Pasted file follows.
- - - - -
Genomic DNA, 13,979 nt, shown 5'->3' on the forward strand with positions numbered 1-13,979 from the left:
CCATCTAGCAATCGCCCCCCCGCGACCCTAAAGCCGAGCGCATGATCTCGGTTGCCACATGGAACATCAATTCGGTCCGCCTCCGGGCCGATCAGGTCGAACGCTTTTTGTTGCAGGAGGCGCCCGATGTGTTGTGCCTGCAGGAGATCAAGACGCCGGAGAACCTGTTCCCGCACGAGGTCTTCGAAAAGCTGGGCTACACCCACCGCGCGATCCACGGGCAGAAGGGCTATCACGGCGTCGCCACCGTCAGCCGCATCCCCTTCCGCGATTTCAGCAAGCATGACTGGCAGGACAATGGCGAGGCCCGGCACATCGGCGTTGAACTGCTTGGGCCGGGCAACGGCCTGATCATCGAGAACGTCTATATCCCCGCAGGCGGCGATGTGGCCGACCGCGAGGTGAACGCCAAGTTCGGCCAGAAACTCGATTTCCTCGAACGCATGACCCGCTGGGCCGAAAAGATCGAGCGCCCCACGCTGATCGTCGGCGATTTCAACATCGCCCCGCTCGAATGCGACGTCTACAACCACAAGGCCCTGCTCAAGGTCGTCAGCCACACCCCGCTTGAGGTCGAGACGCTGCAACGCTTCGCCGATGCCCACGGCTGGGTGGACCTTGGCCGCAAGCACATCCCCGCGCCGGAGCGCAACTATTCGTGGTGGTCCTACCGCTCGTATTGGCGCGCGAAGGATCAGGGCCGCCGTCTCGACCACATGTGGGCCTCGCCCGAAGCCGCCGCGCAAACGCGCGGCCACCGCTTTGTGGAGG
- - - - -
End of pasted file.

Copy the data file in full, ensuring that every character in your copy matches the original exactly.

Genomic DNA, 13,979 nt, shown 5'->3' on the forward strand with positions numbered 1-13,979 from the left:
CCATCTAGCAATCGCCCCCCCGCGACCCTAAAGCCGAGCGCATGATCTCGGTTGCCACATGGAACATCAATTCGGTCCGCCTCCGGGCCGATCAGGTCGAACGCTTTTTGTTGCAGGAGGCGCCCGATGTGTTGTGCCTGCAGGAGATCAAGACGCCGGAGAACCTGTTCCCGCACGAGGTCTTCGAAAAGCTGGGCTACACCCACCGCGCGATCCACGGGCAGAAGGGCTATCACGGCGTCGCCACCGTCAGCCGCATCCCCTTCCGCGATTTCAGCAAGCATGACTGGCAGGACAATGGCGAGGCCCGGCACATCGGCGTTGAACTGCTTGGGCCGGGCAACGGCCTGATCATCGAGAACGTCTATATCCCCGCAGGCGGCGATGTGGCCGACCGCGAGGTGAACGCCAAGTTCGGCCAGAAACTCGATTTCCTCGAACGCATGACCCGCTGGGCCGAAAAGATCGAGCGCCCCACGCTGATCGTCGGCGATTTCAACATCGCCCCGCTCGAATGCGACGTCTACAACCACAAGGCCCTGCTCAAGGTCGTCAGCCACACCCCGCTTGAGGTCGAGACGCTGCAACGCTTCGCCGATGCCCACGGCTGGGTGGACCTTGGCCGCAAGCACATCCCCGCGCCGGAGCGCAACTATTCGTGGTGGTCCTACCGCTCGTATTGGCGCGCGAAGGATCAGGGCCGCCGTCTCGACCACATGTGGGCCTCGCCCGAAGCCGCCGCGCAAACGCGCGGCCACCGCTTTGTGGAGG